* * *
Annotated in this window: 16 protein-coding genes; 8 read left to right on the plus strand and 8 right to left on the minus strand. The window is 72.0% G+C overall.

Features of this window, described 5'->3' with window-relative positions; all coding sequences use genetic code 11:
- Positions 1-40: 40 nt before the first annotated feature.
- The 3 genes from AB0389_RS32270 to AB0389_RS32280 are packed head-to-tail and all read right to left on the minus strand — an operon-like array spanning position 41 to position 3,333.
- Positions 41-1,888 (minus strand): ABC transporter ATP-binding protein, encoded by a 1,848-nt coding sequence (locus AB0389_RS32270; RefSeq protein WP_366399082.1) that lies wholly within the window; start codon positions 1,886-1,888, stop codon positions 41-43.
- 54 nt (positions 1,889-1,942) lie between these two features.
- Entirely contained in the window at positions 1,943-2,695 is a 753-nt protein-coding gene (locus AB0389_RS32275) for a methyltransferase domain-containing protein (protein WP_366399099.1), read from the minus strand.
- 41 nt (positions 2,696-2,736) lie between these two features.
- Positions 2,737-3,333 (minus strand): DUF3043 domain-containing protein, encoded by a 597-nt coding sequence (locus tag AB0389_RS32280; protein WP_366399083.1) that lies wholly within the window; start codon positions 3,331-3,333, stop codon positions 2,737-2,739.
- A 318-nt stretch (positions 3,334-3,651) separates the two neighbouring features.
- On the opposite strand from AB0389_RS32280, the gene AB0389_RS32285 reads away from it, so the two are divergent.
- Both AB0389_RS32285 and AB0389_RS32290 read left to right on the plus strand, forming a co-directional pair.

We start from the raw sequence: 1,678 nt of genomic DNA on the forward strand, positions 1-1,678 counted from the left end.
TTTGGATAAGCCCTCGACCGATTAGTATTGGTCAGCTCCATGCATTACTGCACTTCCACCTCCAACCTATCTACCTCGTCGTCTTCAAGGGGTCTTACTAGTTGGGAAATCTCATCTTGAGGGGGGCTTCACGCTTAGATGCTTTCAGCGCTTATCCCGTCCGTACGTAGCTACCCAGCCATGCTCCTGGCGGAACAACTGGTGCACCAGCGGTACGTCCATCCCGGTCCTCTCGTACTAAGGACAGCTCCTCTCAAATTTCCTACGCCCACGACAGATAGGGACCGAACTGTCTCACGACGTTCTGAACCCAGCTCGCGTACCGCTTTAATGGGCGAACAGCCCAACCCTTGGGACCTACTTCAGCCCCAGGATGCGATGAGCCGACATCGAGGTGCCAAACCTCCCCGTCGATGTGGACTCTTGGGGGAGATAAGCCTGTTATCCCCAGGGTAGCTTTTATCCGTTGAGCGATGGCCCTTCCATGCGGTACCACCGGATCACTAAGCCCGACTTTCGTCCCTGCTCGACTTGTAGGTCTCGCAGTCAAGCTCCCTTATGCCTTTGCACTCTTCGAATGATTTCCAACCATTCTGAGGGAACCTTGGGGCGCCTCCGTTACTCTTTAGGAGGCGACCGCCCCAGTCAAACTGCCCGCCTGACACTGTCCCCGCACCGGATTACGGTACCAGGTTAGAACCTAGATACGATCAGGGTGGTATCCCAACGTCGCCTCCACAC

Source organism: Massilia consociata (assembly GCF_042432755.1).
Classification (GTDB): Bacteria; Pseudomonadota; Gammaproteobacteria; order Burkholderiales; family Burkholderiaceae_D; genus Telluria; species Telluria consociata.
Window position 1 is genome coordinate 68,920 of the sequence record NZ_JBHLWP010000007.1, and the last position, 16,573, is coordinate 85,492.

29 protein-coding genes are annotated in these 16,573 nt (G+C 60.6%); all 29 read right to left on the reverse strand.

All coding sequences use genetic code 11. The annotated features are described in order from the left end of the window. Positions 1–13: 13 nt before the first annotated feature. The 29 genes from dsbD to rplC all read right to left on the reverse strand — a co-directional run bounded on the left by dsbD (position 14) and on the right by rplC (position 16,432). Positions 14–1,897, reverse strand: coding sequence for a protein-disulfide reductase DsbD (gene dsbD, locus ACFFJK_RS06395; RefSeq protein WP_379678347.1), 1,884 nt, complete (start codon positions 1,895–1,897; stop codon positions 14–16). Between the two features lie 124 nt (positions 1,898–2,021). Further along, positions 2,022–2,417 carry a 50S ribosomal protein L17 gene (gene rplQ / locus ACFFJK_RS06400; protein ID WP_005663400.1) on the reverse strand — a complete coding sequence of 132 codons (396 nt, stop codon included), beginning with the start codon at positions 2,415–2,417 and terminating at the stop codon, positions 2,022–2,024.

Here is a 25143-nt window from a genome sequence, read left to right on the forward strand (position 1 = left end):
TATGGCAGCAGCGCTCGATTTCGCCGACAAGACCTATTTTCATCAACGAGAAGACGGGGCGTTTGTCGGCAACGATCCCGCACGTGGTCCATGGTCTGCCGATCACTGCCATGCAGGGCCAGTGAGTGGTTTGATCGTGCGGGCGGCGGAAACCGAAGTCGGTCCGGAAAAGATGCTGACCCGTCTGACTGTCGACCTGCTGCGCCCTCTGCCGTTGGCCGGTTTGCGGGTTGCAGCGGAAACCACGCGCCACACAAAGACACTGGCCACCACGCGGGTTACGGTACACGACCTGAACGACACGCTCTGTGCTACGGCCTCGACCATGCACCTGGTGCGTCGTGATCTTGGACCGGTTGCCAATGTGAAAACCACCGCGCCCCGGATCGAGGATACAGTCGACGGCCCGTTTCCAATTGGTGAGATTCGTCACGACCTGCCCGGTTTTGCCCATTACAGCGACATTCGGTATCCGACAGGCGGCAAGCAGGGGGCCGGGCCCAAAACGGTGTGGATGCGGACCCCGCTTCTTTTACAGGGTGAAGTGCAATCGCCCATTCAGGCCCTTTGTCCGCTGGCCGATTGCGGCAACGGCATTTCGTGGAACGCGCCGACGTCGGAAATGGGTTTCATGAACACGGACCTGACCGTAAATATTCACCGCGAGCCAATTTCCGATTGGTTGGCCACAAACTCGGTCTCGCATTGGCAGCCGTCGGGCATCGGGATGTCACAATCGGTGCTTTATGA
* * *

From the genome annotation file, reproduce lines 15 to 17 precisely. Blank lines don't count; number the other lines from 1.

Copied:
Source organism: Massilia consociata (assembly GCF_042432755.1).
Classification (GTDB): Bacteria; Pseudomonadota; Gammaproteobacteria; order Burkholderiales; family Burkholderiaceae_D; genus Telluria; species Telluria consociata.
Window position 1 is genome coordinate 68,920 of the sequence record NZ_JBHLWP010000007.1, and the last position, 16,573, is coordinate 85,492.